Self-driving cars are probably the most interesting innovation in the automobile industry today. As expected, this innovation has sparked a lot of interest and debate. Some people support the idea and others express a lot of concern about it.
So what makes them so special? Simply put, self-driving cars are auto-controlled, eliminating the need for a human driver. As expected, there’s a lot of research going on in this particular area of interest, and many stakeholders involved. The following post gives us an idea of the U.S. Government’s stance:
U.S. Secretary of Transportation Anthony Foxx boiled it all down to this: “The self-driving car raises more possibilities and more questions than perhaps any other transportation innovation under present discussion. That is as it should be. Possessing the potential to uproot personal mobility as we know it, to make it safer and even more ubiquitous than conventional automobiles and perhaps even more efficient, self-driving cars have become the archetype of our future transportation.”
There’s a lot more, and you can download the whole document here but the take-away you care about is that the government recognizes that fully self-driving cars are coming, and it’s time to decide how they’re going to work, not whether they’re going to be allowed. Read more at Digital Trends…
A car that drives itself is an exciting prospect, but safety is at the top of most people’s concerns, and rightly so. Specific concerns have come up about the state of self-driving cars and their reliability. As such, despite the excitement in the industry, the innovation still has a long way to go, as the following post reveals:
Aware of the conventional wisdom that robotic cars are about to cause an epochal “disruption,” automakers are eager to demonstrate that they are fully engaged. A result has been a drumbeat of announcements auguring the imminent arrival of robotic cars, almost as though they were the next generation of iPhones. The breathless statements are especially beguiling for members of the public without the engineering background required to understand the challenges that remain. In other words, most people.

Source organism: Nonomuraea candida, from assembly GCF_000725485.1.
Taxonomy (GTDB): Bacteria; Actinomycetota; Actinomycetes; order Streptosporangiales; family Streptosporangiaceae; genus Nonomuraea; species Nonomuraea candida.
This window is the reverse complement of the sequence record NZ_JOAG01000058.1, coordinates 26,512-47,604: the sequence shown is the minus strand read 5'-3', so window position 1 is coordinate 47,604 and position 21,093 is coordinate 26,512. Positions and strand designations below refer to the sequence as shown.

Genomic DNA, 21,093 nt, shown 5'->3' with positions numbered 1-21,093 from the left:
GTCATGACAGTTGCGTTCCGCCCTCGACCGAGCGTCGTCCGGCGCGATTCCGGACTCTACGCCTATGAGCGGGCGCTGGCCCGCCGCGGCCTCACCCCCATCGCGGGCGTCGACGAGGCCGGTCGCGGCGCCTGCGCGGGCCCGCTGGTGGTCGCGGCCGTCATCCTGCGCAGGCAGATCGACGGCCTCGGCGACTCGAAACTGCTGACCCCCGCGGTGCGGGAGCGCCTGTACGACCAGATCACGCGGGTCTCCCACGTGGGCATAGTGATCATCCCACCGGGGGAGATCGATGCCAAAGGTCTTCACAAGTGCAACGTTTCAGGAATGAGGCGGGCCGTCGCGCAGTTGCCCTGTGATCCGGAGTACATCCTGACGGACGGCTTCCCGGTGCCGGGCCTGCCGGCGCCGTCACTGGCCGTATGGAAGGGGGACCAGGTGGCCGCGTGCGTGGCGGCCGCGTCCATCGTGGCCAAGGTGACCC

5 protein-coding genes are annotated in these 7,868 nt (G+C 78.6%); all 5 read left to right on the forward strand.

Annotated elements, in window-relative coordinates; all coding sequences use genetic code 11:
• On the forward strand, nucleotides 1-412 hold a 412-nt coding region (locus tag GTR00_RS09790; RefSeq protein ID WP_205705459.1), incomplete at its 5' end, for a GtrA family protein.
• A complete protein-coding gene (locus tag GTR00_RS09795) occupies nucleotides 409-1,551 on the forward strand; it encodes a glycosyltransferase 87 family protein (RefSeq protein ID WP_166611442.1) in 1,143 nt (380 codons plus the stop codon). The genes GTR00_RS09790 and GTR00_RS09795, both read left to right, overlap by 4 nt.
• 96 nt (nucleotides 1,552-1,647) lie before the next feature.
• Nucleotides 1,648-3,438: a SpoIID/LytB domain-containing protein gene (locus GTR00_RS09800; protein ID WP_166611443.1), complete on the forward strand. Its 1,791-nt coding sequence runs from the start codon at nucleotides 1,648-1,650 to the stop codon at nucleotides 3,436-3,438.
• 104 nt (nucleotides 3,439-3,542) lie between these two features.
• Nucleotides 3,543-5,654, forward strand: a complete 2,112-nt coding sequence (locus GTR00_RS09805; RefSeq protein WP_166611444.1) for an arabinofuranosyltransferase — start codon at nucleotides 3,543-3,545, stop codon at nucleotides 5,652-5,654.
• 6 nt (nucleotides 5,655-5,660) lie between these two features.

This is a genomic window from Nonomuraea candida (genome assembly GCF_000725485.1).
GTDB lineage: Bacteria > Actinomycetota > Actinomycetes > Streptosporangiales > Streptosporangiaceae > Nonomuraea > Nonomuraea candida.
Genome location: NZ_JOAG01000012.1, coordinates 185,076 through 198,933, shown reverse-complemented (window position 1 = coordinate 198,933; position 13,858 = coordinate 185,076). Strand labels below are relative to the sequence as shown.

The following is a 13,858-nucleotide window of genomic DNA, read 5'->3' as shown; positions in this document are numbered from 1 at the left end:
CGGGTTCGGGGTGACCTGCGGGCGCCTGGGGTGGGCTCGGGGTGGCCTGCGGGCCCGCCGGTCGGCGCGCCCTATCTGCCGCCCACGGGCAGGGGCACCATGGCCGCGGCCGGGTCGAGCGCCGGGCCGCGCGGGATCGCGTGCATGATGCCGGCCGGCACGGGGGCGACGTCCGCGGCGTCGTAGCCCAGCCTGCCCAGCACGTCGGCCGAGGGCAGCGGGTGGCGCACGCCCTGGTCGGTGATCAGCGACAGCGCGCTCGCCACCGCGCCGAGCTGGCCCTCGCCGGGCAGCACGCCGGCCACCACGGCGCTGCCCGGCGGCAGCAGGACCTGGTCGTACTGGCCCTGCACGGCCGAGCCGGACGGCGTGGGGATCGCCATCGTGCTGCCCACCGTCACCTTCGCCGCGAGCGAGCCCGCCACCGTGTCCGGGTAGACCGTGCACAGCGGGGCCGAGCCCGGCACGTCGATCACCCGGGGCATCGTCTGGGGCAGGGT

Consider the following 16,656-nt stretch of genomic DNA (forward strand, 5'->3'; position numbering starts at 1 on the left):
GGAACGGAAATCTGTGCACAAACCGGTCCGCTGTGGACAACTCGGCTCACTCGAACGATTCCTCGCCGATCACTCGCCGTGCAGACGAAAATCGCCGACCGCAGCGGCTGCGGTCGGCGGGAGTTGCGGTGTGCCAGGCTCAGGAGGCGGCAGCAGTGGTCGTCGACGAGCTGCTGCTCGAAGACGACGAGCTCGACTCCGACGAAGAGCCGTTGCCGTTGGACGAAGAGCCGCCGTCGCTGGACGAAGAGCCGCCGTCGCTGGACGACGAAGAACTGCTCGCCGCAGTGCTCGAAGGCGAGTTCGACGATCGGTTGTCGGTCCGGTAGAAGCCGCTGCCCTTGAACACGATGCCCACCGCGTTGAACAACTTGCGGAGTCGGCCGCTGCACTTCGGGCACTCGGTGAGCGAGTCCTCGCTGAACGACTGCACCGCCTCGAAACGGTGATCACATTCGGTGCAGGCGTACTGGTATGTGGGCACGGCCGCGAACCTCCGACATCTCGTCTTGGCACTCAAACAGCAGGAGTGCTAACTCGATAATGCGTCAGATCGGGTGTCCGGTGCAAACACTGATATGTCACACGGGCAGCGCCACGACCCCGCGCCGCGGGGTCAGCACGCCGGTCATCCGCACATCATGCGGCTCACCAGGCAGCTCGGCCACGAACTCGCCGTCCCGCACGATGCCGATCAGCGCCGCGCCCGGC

Volvo, for example, recently announced a program called “Drive Me London,” which in two years will put 100 self-driving cars on the road in what it says will be the “U.K.’s most ambitious autonomous driving trial.” Envisioning myself being driven around Trafalgar Square by a robot, I called up the company for more information. It turns out the news release didn’t quite tell the whole story. I was told that all the autonomous driving will initially be limited to England’s major motorways; everywhere else, the steering must still be done manually, including within London proper. Read more at NY Times…
At the moment, these cars still need human engagement, especially when maneuvering the busy city streets. However, a lot of progress has been made, and some of the features designed for self-driving cars are now being introduced into modern ‘conventional’ vehicles.
A good example is the new Mercedes Benz E Class, which has even been mistaken for a self-driving car. The following post clarifies the new car and its features:
Let me clarify that the systems on the new E-Class are driver assistance systems. This means they can help steer the car, keep it in a lane, automatically brake for obstacles (when it detects them), park itself, etc. These are all reactions to the environment. A self-driving car, or an autonomous car, doesn’t just react using sensors; it should think for itself. It is actually driving the car. The current E-Class does not do that, and thus, isn’t a “self-driving” car.
The Mercedes E-Class is a “Level Two” autonomous system, defined as having “at least two controls can be automated in unison, such as adaptive cruise control in combination with lane keeping” by the NHTSA. Read more at Jalopnik…
Evidently, self-driving cars offer a lot of promise for the future in terms of convenience. As we look forward to that, we still get to enjoy convenient transportation options. Those that allow you to work or just sit back while a professional takes the driver’s seat so you can be sure you will arrive at your destination on time.
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